Sarah’s House – An Irish Ghost Story

Sarah’s House – An Irish Ghost Story

The day Sarah was buried her house fell down. Her brother sold the land to a neighbour for less than it was worth, on one condition, the house must never be rebuilt.

As further insurance he planted a tree in the old hearth. In those days, before machinery, it would be impossible to get rid of. He was never seen or heard of again after that.

For generations every child was reared on the stories. They seeped into the collective mind like a fever. The mysterious Sarah, her lover, the feud with her brother, her house, and her ghost.

No on knew exactly what had happened between Sarah and the two men, but it was said that she’d been pregnant at the time. That even the brother didn’t know until the day he’d come home and seen the blood that seeped under her door. A door that she’d locked. The child didn’t survive. For the rest of her short life she poured herself into the house. It was hers she’d decided. That might not have been the law, in those days only men owned property, or the brits, but the law had no power like Sarah.

It was Sarah’s house. It would always be Sarah’s house. After her death and the house falling down, her story, her legend grew. No one went near the place.

But the day and the news came, someone had bought the land, and they were going to rebuild the house.

They turned out, a hushed crowd in the still of the morning, to see the old tree, a gnarled giant now, pulled out by modern machines, and they stared.

The house re-built, a family moved in. Within months they were gone. Too remote they said, too eerie. What was their name again?

Seasons turned, another family, they lasted longer, almost a year, or was that the next crowd? ‘It was the mountain,’ they’d say, ‘and the forest, the dark nights, the crying wind.’ The people nodded.

Every time new folk came the locals shook their heads and said, ‘Living in Sarah’s house,’ and ‘Someone in Sarah’s house again.’

Such was her power there hadn’t been a child named Sarah in the parish for over a hundred years. And still, lured by a dream they kept coming.

The last had been a young man alone. One day he’d walked to the pub and got talking with some of the locals.

‘How you settling in?’ they’d asked, peering closely at him.

‘Grand. At first I thought it might be lonely but I met a woman in the woods, she’s been coming to see me for a while now, keeps me company.’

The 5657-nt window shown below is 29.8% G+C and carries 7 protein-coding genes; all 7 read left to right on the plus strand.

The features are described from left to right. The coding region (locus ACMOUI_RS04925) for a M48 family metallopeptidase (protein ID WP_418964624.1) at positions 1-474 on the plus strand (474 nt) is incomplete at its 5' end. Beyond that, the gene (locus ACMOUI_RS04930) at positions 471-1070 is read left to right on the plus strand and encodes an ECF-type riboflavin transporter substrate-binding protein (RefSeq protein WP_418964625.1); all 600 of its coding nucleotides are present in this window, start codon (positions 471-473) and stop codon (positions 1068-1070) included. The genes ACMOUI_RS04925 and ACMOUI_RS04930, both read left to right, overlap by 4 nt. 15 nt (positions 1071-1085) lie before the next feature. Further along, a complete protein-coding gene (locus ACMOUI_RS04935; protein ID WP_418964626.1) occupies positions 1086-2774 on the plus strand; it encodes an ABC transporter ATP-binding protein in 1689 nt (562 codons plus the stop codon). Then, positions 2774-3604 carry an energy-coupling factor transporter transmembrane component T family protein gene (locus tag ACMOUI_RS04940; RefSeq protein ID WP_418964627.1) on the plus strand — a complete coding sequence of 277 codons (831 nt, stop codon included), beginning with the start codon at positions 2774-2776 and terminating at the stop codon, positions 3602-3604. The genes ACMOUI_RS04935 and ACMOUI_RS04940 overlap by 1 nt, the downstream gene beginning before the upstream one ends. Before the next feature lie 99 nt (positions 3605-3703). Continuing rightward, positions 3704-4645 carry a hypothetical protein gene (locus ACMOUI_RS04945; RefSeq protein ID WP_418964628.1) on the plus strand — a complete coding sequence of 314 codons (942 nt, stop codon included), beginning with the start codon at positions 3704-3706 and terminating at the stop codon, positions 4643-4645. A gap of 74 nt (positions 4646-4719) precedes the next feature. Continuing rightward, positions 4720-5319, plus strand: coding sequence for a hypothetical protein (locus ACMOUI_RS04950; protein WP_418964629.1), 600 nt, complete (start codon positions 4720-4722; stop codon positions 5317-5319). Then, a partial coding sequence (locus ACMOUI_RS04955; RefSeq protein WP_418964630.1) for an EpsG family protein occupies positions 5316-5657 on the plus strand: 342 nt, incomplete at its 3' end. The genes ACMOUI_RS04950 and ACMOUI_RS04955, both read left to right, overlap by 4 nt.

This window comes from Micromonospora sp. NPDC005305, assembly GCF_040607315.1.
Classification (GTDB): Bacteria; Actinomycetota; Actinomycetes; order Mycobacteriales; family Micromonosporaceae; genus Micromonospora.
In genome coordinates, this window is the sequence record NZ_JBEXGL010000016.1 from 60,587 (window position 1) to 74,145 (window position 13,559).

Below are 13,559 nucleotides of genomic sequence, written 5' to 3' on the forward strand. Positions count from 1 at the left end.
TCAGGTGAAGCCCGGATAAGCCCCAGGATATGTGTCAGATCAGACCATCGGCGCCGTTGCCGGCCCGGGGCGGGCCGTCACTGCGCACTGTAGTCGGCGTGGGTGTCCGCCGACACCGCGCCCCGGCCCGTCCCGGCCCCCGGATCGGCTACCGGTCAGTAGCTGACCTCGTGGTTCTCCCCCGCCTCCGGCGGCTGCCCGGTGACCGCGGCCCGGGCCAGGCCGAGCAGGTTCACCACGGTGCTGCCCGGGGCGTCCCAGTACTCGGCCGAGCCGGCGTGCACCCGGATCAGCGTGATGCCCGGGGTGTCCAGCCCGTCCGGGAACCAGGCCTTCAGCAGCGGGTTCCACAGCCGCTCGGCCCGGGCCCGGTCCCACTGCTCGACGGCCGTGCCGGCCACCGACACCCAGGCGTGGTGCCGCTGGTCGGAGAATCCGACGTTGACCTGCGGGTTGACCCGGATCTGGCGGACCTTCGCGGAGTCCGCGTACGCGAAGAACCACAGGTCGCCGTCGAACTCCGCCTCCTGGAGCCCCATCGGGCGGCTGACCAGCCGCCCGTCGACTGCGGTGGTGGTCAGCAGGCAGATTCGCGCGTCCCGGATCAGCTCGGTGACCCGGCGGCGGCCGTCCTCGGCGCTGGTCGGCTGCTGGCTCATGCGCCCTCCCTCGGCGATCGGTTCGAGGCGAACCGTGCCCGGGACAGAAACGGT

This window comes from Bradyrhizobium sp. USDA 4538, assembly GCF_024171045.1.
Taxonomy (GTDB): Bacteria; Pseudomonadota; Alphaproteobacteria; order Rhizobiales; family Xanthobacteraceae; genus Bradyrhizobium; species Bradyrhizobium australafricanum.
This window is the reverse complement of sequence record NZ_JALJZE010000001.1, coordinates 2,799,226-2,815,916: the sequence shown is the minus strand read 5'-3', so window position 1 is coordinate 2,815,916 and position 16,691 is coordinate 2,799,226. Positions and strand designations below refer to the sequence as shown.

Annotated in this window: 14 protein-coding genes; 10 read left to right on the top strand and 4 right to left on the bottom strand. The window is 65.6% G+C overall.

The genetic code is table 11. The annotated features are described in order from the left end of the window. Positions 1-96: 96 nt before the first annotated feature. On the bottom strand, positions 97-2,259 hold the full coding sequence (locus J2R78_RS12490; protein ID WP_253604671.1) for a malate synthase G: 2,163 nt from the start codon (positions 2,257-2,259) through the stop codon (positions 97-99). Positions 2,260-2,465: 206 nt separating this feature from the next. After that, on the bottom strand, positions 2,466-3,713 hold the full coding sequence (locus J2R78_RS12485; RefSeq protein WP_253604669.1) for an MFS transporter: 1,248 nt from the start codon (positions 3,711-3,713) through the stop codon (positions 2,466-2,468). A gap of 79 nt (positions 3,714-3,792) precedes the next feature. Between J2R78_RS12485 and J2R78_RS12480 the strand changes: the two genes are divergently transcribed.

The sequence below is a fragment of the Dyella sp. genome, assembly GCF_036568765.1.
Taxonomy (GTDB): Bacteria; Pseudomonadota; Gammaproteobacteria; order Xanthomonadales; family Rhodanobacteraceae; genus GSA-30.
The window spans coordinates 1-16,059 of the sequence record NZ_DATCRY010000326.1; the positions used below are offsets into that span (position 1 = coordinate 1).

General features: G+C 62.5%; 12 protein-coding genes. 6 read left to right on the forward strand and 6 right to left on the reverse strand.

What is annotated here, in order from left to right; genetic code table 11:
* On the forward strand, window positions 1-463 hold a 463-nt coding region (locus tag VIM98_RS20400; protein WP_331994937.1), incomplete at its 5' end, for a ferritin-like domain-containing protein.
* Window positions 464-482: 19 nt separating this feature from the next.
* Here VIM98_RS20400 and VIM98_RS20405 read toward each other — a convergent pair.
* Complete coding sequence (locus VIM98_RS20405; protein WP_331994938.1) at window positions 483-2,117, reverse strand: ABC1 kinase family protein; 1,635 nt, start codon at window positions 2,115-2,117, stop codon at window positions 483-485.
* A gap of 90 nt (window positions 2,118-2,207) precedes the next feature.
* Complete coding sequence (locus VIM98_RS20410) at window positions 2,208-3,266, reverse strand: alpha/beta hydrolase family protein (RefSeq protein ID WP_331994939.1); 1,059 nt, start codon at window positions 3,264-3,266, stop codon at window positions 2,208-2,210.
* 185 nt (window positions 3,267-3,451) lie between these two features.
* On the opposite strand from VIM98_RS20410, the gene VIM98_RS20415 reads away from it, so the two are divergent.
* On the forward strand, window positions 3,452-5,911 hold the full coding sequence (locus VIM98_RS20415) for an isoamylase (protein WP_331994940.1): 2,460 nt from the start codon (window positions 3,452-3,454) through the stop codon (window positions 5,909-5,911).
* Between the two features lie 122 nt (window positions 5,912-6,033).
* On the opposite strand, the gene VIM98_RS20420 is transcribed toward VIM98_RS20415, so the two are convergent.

The locals looked from one to the other then back to the stranger.

‘Coming to the house?’

‘Yes.’

‘Would that be Annie Taylor? From the bog road.’

‘Or Mary O’Hara?’

‘I don’t think so, no, she’s younger, Sarah. Her name is Sarah.’ You could have heard a pin drop, when he said that name.

‘You have to be wrong about that, there’s no one named Sarah here.’

The new guy shrugged, laughed a bit awkwardly, ‘Well, surely it’s possible?’

There’s been no one named Sarah here in over a hundred years.’

‘Definitely Sarah,’ he frowned, uneasy.

‘Listen man, the only Sarah in these parts is a ghost. She’s not visiting you, you’re living in her house.’

The young man turned white, finished his pint, and left. That was the last they saw of him.

‘Living in Sarah’s house,’ they said, shaking their heads. ‘Imagine.’

It was Sarah’s house. It would always be Sarah’s house.

‘Sarah’s House’ By Jane Gilheaney Barry

Happy Halloween friends, as you can see my favoured themes, women, houses, the sibling relationship, and wild nature, are front and centre in this spooky tale I wrote a few years ago.  I hope you enjoyed reading it, Much Love, Jane

And if you did enjoy this story you might enjoy my novel ‘Cailleach~Witch’ a modern gothic mystery now available on Amazon and only 99p for kindle until November 1st. The painting below is by Ivan Ivanovich Shishkin (1881) Kiev National Museum of Russian Art. ..



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